Can’t be one of the volunteer ambulance drivers? Check out these five ways to volunteer from home

“I had no idea this would ever happen,” Beltrone said of his current involvement in humanitarian aid for Ukraine.

When he met Bierman a few weeks ago at a military memorabilia show in Louisville, Kentucky, he jumped at the chance to drive one of the ambulances himself.

“It was arduous,” he said of the drive. He selected ambulance #70, he explained, because “seven is my lucky number.”

Russia’s invasion of Ukraine has been met with an outpouring of humanitarian relief efforts across the U.S. In Maryland, Baltimoreans have invested in the cause, rallying around community fundraisers.

“There’s a lot of people that care in their hearts and their minds, for this war to end,” said Karina Mandell, who was born in Ukraine and chairs the Baltimore-Odesa Sister City Committee.

But as the war continues, she senses that some supporters of Ukraine have lost steam.

“We’ve got challenges in our own backyard and challenges in our country,” Mandell said.

The committee is planning a springtime 5K race around Patterson Park to raise more funds and is in talks with the Maryland Department of Health’s Office of Preparedness and Response about the possibility of sending 1,500 ventilators to Ukraine, building on a prior donation from the state.

Ukraine Friends’ ambulances are scheduled to leave the port by cargo ship March 20, destined initially for Hamburg, Germany, Bierman said.

Mark McCray, a senior project manager at DHL Global Forwarding, said it’s his first time managing such a job, but that playing a part in global aid efforts is nothing new for the shipping company.

The port “takes a lot of pride in being actively involved in humanitarian initiatives,” said William Doyle, the executive director of the Maryland Port Administration, in a statement to The Sun. Doyle said the port would be interested in supporting “future like-minded projects.”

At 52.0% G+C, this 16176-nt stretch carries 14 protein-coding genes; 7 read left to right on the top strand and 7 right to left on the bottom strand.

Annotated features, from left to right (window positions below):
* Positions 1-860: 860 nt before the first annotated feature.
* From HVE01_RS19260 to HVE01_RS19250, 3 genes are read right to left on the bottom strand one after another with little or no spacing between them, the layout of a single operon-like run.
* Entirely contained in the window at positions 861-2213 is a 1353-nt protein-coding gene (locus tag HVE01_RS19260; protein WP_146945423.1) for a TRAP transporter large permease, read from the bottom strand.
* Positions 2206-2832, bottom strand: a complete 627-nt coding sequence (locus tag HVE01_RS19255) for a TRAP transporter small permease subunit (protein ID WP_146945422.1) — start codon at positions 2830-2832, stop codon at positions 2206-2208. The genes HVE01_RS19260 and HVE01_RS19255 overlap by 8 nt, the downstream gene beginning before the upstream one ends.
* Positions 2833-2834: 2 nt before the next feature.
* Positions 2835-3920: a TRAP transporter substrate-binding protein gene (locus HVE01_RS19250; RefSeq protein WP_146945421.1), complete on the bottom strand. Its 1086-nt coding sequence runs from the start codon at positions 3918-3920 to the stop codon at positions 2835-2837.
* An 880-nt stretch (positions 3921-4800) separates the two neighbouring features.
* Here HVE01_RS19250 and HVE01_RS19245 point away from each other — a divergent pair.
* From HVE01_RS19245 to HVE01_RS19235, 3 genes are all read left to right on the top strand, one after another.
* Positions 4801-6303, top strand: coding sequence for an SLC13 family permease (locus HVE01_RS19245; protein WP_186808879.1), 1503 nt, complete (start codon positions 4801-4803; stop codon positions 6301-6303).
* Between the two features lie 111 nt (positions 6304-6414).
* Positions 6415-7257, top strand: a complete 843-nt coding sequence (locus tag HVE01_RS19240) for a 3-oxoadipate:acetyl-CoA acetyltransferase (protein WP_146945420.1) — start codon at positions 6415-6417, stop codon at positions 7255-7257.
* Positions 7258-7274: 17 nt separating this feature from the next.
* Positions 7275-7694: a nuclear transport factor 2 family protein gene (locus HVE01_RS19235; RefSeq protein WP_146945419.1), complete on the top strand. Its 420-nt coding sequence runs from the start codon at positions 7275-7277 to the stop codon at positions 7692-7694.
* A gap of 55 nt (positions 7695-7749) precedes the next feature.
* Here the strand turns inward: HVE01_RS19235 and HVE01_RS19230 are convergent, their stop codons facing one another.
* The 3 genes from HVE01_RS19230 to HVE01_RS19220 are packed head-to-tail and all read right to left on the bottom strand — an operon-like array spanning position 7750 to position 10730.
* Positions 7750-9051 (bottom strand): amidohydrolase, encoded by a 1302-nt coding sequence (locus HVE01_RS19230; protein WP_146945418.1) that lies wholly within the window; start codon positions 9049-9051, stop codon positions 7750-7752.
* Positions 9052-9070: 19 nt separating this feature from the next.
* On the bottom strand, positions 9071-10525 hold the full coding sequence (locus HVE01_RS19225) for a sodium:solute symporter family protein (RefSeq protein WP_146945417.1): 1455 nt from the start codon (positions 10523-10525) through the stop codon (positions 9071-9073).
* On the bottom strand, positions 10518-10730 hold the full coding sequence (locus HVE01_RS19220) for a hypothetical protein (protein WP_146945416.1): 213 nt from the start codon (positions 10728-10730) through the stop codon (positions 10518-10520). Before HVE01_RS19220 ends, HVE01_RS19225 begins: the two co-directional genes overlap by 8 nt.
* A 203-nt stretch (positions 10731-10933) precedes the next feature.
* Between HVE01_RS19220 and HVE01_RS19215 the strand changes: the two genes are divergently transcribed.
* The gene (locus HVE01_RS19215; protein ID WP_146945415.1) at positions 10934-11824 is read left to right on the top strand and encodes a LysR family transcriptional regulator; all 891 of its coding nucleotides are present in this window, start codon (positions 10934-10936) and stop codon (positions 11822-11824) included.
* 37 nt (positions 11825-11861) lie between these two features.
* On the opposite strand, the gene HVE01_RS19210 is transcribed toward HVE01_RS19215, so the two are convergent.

In April, Bierman plans to catch up with the ambulances in Germany. He inquired about including himself in the shipment, as a chaperone of sorts, but was turned down, he said.

Once in Ukraine, the vehicles will be distributed by leaders of the Territorial Defense Forces. In talking with Ukrainian doctors and soldiers, Bierman said he learned that a single ambulance has the potential to save an average of 200 lives per month.

“We’re saving thousands of lives with these ambulances that are coming from the United States,” he said.

The diesel vehicles are in better shape than any others Bierman has delivered thus far, he said. Still, he estimates they’ll last only 30 to 60 days on the ground before being rendered unusable, a fate he attributes to damage caused by Russian shelling.

On March 5, Ukrainska Pravda, a Ukrainian news site, reported that medic Yana “Yara” Rykhlitska, 29, died near Bakhmut when her ambulance “came under fire.” A missile attack on a makeshift ambulance was blamed for the death of an American volunteer in Bakhmut last month, according to a CNN report.

Bierman said he will now direct his attention to Ukraine Focus, a recently revived and renamed nonprofit, where he will continue coordinating ambulance donations with Volunteer Ambulance Corps. He said he looks forward to the day such relief efforts are no longer necessary.

“I hope that the war ends tomorrow,” he said. “I hope it ends today, actually.”

FEATURE IMAGE CAPTION: Volunteer ambulance drivers pose for a group photo after they drove reconditioned ambulances from Harrisonburg, Virginia, to the Port of Baltimore so they could be shipped to Ukraine. (Lloyd Fox/The Baltimore Sun/TNS)

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Annie Tobey

Annie Tobey has been a professional writer and editor for more than 30 years. As editor of BOOMER magazine, she explored a diversity of topics of particular interest to adult children of seniors. When she’s not writing, she can be found running the trails or enjoying a beer with friends.

Annie Tobey